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Securing Your Laptop

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Two of the greatest strengths of a portable device or laptop also make it attractive to thieves: It is portable and it is valuable. Michelle Johnston identifies some solid ways to deter thieves from stealing your laptop or the data inside.
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The workforce in the United States is becoming increasingly mobile. Gartner predicts that by the year 2005, 60% of workers will have mobile access to corporate data, and more than 40% of corporate data will be stored on portable devices outside corporate walls (such as laptops, PDAs, and smartphones).

Many of these devices will be accessing corporate data via wireless networks. Gartner predicts that by the year 2007, there will be nearly 120,000 WLAN "hot spot" gateways worldwide, providing access to private and public networks for more than 200 million mobile devices used in business.

Two of the greatest strengths of a portable device or laptop are also its greatest weaknesses: (1) It is portable and (2) it is valuable! These "strengths" make laptops more likely to be lost or stolen, or for information on them to be stolen, such as via wireless network sniffing.

Consider these points:

  • A laptop is easy to carry to and from work, presentations, and client meetings—but, unfortunately, that means that it is also very easy for a thief to carry.

  • Because a laptop is smaller and more portable than your desktop PC, it is also more easily left behind by accident.

  • Your laptop is valuable to you because it can speedily provide you with access to important data, information, and software—but that also makes it valuable to someone else and, therefore, of interest to thieves.

The Safeware Insurance Group reports that, in the United States, a laptop owner now has a 1 in 14 chance that the laptop will be stolen.

Foiling Thieves

In light of this knowledge, you should be aware of where your laptop is at all times. If you are standing making a phone call, make sure that your laptop is tucked tightly between your ankles.

If you leave a conference room for a break during a presentation, be sure that the room is locked while you are away, or take your laptop with you. If you cannot take it with you because you are leaving for only a short period of time, at least remember to log off from any network or software that you are logged into.

When carrying your laptop between locations, be sure to carry it in a bag or backpack that is not designed solely for laptops, so as not to draw the attention of potential thieves.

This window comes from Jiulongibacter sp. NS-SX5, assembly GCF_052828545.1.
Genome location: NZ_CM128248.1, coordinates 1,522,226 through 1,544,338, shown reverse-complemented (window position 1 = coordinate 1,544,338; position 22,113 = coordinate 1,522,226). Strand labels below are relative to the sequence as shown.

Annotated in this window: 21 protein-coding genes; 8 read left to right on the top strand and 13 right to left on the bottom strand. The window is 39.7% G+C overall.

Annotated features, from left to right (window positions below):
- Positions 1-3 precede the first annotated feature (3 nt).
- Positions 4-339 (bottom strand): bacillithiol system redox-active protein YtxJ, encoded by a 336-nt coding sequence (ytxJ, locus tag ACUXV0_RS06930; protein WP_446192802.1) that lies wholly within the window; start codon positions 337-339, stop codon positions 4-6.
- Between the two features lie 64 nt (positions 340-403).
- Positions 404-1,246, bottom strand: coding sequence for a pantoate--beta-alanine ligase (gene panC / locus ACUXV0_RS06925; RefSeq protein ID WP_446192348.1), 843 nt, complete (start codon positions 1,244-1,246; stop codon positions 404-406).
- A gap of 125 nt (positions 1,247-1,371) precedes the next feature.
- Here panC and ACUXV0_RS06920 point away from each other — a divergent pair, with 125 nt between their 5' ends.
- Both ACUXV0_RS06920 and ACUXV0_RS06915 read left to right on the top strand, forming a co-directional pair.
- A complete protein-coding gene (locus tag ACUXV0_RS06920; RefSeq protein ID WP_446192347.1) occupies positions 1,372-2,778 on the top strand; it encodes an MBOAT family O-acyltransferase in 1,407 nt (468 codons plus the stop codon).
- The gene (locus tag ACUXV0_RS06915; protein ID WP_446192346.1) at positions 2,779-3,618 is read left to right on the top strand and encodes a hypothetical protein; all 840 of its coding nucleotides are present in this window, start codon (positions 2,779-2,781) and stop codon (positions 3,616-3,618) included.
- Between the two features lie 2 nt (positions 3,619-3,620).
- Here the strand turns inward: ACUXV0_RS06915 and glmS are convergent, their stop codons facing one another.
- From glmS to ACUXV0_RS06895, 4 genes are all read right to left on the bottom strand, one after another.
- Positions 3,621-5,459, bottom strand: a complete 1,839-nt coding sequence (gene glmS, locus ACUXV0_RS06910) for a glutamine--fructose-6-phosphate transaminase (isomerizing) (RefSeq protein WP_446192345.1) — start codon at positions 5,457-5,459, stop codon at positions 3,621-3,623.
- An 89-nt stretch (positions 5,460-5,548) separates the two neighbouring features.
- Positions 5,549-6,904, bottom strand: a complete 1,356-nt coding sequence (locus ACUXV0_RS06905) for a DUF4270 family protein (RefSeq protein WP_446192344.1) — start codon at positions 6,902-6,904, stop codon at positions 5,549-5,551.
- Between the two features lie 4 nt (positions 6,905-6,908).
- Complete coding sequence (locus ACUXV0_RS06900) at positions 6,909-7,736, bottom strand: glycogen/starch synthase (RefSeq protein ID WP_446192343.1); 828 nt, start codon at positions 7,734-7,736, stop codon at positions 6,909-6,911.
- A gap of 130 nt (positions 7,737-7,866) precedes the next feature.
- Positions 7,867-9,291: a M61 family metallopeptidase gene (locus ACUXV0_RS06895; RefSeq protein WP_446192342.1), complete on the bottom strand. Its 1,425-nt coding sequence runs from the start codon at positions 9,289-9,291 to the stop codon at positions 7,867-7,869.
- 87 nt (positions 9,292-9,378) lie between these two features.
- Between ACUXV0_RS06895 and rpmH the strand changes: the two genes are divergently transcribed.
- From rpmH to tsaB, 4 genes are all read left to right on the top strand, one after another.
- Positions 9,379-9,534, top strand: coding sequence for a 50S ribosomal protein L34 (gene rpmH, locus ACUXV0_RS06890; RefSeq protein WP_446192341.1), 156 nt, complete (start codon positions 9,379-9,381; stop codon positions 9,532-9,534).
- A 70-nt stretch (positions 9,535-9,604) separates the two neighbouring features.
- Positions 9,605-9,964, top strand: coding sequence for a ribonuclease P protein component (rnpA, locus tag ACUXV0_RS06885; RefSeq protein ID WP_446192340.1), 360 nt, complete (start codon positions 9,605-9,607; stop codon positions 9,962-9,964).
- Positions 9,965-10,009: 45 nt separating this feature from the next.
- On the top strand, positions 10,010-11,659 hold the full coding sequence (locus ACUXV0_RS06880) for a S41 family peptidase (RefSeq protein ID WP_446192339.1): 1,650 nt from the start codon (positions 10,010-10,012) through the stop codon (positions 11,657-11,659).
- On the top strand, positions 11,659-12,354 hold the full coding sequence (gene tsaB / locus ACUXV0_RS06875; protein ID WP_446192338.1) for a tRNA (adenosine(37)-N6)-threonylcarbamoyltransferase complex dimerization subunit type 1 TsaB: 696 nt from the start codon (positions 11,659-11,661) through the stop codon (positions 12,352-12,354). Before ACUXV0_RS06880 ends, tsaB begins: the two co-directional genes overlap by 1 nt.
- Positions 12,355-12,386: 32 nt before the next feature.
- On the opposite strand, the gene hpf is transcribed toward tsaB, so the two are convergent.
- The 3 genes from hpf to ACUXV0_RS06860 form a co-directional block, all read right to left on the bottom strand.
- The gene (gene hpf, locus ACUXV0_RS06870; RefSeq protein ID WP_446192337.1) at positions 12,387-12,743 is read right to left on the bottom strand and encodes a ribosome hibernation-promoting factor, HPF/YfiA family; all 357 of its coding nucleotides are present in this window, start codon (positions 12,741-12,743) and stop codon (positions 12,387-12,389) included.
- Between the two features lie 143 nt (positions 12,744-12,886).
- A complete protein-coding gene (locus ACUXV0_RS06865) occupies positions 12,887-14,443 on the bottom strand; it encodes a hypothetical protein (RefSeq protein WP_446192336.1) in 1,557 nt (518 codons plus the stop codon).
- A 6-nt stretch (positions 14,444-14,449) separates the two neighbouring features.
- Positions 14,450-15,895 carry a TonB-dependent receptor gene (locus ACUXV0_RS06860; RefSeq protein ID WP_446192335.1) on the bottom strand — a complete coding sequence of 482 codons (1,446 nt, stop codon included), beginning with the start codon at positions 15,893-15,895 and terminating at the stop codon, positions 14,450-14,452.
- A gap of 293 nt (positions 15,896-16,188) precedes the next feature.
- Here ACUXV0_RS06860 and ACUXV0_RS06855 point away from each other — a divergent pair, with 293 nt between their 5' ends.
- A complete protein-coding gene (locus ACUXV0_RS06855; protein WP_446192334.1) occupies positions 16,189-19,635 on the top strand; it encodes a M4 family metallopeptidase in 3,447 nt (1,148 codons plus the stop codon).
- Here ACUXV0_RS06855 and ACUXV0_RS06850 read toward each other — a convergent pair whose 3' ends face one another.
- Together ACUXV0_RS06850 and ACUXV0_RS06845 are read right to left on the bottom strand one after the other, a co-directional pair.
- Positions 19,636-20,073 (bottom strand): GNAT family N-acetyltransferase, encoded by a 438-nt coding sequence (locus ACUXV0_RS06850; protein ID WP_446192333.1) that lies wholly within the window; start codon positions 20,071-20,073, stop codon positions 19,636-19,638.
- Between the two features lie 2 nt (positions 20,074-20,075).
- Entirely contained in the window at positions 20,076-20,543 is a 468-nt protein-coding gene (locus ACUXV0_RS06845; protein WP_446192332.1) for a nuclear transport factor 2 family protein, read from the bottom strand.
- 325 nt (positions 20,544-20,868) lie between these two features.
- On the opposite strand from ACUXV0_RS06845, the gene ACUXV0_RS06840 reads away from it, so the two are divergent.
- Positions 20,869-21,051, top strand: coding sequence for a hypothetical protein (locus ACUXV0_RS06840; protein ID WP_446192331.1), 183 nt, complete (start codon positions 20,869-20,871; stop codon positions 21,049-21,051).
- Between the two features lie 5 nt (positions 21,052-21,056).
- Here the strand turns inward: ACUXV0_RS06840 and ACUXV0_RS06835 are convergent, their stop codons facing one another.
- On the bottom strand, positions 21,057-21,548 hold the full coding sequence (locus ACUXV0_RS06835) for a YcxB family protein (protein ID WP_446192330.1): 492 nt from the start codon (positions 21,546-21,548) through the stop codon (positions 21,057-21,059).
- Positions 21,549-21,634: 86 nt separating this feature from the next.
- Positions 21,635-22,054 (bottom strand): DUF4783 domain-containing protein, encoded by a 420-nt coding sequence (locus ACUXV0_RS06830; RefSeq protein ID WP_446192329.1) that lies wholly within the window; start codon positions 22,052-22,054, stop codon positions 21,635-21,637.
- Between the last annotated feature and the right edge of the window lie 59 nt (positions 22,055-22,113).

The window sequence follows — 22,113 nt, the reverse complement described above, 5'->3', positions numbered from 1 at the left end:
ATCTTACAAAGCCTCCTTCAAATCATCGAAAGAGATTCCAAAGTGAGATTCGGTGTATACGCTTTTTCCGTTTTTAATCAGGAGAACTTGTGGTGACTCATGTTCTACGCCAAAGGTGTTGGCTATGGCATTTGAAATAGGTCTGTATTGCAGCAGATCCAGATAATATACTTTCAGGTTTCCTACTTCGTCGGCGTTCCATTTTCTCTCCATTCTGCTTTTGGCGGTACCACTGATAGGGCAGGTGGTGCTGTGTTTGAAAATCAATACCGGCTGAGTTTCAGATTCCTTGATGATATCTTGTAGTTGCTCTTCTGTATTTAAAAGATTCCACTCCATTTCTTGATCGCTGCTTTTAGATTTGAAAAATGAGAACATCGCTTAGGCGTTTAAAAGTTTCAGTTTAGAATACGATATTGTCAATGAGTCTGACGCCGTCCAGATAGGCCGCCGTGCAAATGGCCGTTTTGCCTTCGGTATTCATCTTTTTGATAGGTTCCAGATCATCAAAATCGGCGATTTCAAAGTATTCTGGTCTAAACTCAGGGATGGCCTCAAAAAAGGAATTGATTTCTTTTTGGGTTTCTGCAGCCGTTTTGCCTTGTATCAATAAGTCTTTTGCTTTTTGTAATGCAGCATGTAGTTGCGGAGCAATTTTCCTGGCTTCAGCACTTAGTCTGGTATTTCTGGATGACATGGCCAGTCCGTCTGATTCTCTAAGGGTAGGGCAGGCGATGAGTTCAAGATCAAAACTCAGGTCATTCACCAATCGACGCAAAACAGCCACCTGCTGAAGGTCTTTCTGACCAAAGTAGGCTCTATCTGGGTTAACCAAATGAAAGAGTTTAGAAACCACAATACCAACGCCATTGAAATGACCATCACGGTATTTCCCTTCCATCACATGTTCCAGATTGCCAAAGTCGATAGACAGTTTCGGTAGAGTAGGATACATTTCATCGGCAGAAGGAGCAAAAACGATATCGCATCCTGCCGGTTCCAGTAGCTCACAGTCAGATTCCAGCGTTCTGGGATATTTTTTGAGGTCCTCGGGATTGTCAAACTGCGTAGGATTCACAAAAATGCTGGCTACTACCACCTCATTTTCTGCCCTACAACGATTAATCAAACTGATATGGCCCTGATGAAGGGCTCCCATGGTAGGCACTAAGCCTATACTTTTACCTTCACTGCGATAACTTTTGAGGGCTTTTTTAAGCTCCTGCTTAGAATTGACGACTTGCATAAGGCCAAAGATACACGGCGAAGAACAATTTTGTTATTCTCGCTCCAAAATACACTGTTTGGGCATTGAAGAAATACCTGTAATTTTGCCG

Airports and hotels are favorite places for thieves. Never check in laptops as luggage when flying because they can often disappear. Keep a close eye on your laptop while it is on the conveyer belt at the metal detectors also: Laptops and other valuables are often stolen from here. In particular, do not let your laptop out of your sight if you are picked out for a head-to-toe check. And don't forget to pick it up again after it has passed through the security check! Harried passengers rushing to catch flights often leave behind their laptops.

Once on board the plane, stow your laptop at your feet under the chair in front of you. Do not leave it in the overhead bins to which other passengers will also have access, especially on a long flight, when you might fall asleep and not notice someone relieving you of your precious laptop.

If you have to leave your laptop in the car, always leave it either in the locked trunk of your car or well hidden within the main part of a locked car. Never leave your laptop in an unlocked vehicle, even if that vehicle is in your own driveway or garage. Of course, keep it out of view as well, even if the vehicle is locked. Be especially aware if your car is parked in the parking garage near your workplace: Thieves know that they are more likely to find expensive computer equipment in cars here, and such garages provide them with exit options and cover.

When leaving the office at night, ensure that your laptop is locked securely in a drawer or laptop locker, or is secured to the desk by a cable lock to which only you have the key. Remember that office cleaners, maintenance workers, and others often have access to the office keys, so it is not enough to simply lock your office door.

Cable locks are extremely effective deterrents because most of them fit onto the security slot (most laptops have one of these) and then around a heavy table leg or fixture. Removing one is too much trouble for all but the most determined thief. Note that a really determined thief can get around most cables with a bolt cutter, but most thieves will be deterred altogether by this measure; even determined thieves will be slowed down, at least. If your laptop does not have a security slot, glue-on and screw-on options are available from a number of vendors.

Another extremely effective deterrent measure is to have a theft-prevention plate fitted to your laptop (or PDA). Such a plate usually includes some kind of barcode to uniquely identify the laptop and is, at least in part, indelible and permanent. It works by clearly indicating that the laptop is police-traceable (and that it has been stolen if it is in the wrong hands). It is almost impossible to resell a laptop marked with such a plate, and it makes it easy to return the laptop to its rightful owner if and when it is found. This also makes the plate an effective method of retrieving mislaid property.

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